The Crying Game
1992, R, 112 min. Directed by Neil Jordan. Starring Stephen Rea, Forest Whitaker, Miranda Richardson, Jaye Davidson, Jim Broadbent.
REVIEWED By Marjorie Baumgarten, Fri., Dec. 18, 1992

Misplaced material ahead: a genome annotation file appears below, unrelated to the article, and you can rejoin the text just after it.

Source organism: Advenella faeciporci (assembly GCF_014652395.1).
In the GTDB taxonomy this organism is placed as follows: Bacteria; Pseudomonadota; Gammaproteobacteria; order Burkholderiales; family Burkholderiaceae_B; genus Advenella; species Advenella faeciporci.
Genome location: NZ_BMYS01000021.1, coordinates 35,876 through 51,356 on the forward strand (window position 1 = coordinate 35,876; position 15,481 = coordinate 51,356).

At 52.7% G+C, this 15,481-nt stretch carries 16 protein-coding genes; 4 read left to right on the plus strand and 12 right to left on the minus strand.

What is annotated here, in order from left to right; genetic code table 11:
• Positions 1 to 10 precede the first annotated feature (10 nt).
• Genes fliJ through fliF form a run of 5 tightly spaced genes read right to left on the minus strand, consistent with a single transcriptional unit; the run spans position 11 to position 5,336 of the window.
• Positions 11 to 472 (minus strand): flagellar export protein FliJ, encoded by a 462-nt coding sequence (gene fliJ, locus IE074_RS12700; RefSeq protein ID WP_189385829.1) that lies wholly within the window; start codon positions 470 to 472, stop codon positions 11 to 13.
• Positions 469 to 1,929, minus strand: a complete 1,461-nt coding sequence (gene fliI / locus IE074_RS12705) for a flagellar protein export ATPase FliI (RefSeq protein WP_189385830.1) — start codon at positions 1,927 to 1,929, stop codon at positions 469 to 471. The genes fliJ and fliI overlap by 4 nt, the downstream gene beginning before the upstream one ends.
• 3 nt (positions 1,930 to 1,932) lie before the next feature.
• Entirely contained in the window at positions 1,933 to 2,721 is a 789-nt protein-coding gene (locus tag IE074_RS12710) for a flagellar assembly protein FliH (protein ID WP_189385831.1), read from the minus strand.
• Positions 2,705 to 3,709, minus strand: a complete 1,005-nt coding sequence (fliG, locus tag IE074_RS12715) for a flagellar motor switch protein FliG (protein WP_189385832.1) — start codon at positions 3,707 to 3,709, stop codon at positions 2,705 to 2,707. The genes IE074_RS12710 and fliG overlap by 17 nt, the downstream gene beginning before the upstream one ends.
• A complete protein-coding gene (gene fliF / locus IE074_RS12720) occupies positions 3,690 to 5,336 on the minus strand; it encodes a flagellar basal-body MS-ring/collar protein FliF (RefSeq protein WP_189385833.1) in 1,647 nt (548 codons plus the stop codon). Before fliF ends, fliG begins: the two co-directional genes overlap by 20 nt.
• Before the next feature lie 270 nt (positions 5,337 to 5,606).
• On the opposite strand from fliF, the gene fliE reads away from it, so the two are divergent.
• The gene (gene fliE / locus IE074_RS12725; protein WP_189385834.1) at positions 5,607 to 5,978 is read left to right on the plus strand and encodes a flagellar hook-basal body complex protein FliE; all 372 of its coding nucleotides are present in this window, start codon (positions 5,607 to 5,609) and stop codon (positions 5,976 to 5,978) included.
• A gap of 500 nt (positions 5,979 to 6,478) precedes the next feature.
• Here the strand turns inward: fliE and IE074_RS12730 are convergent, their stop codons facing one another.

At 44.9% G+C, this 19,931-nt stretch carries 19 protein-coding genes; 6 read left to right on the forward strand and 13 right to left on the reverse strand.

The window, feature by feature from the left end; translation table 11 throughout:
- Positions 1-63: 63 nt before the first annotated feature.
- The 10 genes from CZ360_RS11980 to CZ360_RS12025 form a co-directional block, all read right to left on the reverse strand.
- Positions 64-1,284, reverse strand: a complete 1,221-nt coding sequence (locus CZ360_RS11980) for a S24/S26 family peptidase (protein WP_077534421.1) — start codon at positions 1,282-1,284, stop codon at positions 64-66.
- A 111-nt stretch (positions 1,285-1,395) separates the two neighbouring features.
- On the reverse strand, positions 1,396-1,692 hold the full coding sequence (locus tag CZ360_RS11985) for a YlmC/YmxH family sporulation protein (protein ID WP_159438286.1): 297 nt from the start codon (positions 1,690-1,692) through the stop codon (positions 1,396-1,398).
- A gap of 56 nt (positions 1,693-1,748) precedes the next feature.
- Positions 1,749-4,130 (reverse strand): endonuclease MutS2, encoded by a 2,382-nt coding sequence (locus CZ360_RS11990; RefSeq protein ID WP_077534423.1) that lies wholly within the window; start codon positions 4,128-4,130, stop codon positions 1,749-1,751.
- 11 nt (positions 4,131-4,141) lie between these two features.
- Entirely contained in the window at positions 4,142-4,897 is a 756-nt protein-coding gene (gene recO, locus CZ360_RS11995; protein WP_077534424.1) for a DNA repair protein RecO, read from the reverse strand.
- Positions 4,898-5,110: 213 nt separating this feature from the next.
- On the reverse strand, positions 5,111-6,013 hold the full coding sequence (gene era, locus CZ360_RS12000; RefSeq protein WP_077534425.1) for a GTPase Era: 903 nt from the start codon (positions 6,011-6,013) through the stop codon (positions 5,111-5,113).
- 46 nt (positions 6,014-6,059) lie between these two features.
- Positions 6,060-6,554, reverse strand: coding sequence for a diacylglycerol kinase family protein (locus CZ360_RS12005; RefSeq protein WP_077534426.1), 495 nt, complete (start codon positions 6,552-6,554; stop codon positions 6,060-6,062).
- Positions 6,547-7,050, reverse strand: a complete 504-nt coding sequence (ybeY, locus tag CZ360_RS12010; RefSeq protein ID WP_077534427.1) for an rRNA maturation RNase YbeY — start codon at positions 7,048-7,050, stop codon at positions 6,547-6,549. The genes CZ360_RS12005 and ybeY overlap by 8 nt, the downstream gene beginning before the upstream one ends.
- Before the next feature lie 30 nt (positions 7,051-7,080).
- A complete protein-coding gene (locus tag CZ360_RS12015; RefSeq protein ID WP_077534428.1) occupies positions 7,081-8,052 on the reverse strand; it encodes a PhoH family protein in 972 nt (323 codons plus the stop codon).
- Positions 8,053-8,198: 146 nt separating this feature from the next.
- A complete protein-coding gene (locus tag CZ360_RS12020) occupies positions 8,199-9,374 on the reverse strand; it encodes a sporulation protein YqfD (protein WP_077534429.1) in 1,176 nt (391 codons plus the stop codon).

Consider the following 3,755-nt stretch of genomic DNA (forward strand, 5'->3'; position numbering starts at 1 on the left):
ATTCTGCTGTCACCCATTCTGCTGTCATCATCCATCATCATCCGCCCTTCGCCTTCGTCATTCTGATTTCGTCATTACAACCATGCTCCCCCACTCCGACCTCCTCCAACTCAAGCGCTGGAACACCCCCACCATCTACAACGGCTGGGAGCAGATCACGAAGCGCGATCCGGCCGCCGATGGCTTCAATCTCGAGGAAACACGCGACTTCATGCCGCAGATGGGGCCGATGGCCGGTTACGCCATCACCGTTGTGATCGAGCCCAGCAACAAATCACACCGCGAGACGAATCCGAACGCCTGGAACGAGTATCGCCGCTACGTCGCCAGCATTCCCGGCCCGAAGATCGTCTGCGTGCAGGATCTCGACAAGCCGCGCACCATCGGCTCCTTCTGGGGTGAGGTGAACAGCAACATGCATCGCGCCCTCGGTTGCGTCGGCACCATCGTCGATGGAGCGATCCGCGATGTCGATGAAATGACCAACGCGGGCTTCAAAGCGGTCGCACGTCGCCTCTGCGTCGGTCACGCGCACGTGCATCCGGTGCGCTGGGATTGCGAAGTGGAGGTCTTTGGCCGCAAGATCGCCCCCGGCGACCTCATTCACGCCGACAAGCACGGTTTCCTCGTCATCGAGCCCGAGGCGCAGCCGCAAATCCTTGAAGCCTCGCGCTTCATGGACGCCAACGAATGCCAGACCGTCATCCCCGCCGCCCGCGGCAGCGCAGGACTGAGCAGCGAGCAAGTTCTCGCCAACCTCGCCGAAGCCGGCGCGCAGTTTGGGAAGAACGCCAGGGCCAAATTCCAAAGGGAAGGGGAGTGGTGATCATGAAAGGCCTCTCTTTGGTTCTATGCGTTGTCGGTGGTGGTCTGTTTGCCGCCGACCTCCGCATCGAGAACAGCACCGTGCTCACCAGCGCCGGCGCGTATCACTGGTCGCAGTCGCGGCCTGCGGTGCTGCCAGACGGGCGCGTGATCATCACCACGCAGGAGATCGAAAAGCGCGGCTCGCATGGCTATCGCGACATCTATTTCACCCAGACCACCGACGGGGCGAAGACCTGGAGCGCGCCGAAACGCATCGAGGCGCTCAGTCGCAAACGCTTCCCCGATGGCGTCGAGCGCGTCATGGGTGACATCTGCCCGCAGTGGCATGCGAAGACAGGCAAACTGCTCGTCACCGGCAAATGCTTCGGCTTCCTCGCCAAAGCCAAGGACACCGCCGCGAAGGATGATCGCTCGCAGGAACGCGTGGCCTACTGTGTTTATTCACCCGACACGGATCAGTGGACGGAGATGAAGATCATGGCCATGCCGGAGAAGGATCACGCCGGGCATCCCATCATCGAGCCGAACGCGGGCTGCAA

The Crying Game is one of the best movies I've seen this year and, consequently, the less said about it here the better. The beauty of this movie is in the way it twists and turns, thwarting expectations, confounding stereotypes and venturing into places you least anticipate. Race, gender and political identity are all treated like the slippery role assignments that they are. They prop up our confidence in who we are, yet one little crack in their suppositions can start a ripple capable of unhinging whole belief systems. If we're not who we think we are, then who are we; if we're betrayed by what we held true, then what have we? Even this movie, itself, which starts out as a political thriller emerges, under our gaze, as both a comedy and a romance. The whole chain of events begins when IRA partisans kidnap Jody, a black British soldier (Whitaker) and hold him hostage. The baby-faced captor Fergus (Rea) and the gentle-giant hostage come to know each other while holed-up together in a fittingly abandoned Irish greenhouse, baffling their (and our) preconceptions of each other as terrorist and soldier boy. But what may be idle conversation may really be a canny fight for life. (Events in this movie have a fascinating way of taking on different, or expanded, meanings in retrospect.) As this chapter of the story draws to a close, what may be seen as a hokey contrivance, sends Rea off to London, as requested, to look up Whitaker's girlfriend Dil (Davidson). Assuming a new identity and without ever telling Dil who he is, Fergus (now calling himself Jimmy) and Dil gradually form one of the unlikeliest of love affairs. From the opening strains of “When A Man Loves A Woman” to the closing strains of “Stand By Your Man” you're aware (though never to distraction) of a guiding intelligence that's propelling this story with commentary and counterpoint, stripping it down layer by layer, illusion by illusion. That guiding intelligence belongs to writer/director Neil Jordan. In its examination of race and sexuality, The Crying Game most resembles his biggest hit Mona Lisa (newcomer Davidson even has a physical resemblance to Cathy Tyson), but in its playful sense of mystery and dreamy charm The Crying Game most resembles Jordan's last movie The Miracle. Lest you think that The Crying Game is all moral conundrums and mental high jinks... it is. But never, for a second, is the ride anything less than fun.